The Year of the Rooster has officially begun in China, marking the country's most important annual holiday.
The event is traditionally celebrated with fireworks, but several cities have limited the use of fireworks on safety grounds, as well as to avoid an increase in chronic air pollution.
Stalls selling fireworks in the capital were notably fewer in number compared to previous years.
In Shanghai and many other cities firecrackers and rockets have been completely banned.
In Beijing, members of the government were asked not to use fireworks in order to set a good example.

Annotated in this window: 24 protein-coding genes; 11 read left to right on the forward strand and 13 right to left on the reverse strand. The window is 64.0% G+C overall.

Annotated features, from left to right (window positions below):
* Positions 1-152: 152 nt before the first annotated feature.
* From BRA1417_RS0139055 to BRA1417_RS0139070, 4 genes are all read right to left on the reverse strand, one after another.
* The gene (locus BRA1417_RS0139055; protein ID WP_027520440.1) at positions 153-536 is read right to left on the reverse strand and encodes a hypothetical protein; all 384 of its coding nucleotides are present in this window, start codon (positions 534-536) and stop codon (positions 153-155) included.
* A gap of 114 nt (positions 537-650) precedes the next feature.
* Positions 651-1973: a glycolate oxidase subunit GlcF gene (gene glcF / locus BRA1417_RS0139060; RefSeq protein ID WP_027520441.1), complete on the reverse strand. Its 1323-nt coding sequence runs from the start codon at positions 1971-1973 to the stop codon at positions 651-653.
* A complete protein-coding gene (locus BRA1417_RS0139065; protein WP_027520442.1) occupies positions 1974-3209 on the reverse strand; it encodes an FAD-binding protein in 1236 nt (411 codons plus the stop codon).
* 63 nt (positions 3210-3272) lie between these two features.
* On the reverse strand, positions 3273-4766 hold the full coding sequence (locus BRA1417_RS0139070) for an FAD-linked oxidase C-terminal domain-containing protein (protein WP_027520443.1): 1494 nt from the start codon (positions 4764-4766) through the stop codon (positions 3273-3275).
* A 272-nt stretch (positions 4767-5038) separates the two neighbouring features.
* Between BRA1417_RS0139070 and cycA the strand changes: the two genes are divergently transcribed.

Each year the use of fireworks is responsible for hundreds of injuries and several deaths in China, aside from contributing to poor air quality.
The Year of the Rooster, which began at midnight Friday night local time (1600 GMT), follows the Year of the Monkey in the Chinese zodiac. It is connected this year with the element of fire, a combination that only exists every 60 years.
In years of the Fire Rooster, fortune-tellers predict notable scientific developments. Generally, the Fire Rooster is a symbol for optimism, innovation and progress.
In one of the world's biggest human migrations, hundreds of millions of Chinese head back to their family homes during the holiday.
Special trains and additional flights are planned in advance to help transport millions of travellers per day during the 40-day main travel season.
Factories and offices are shut for a whole week.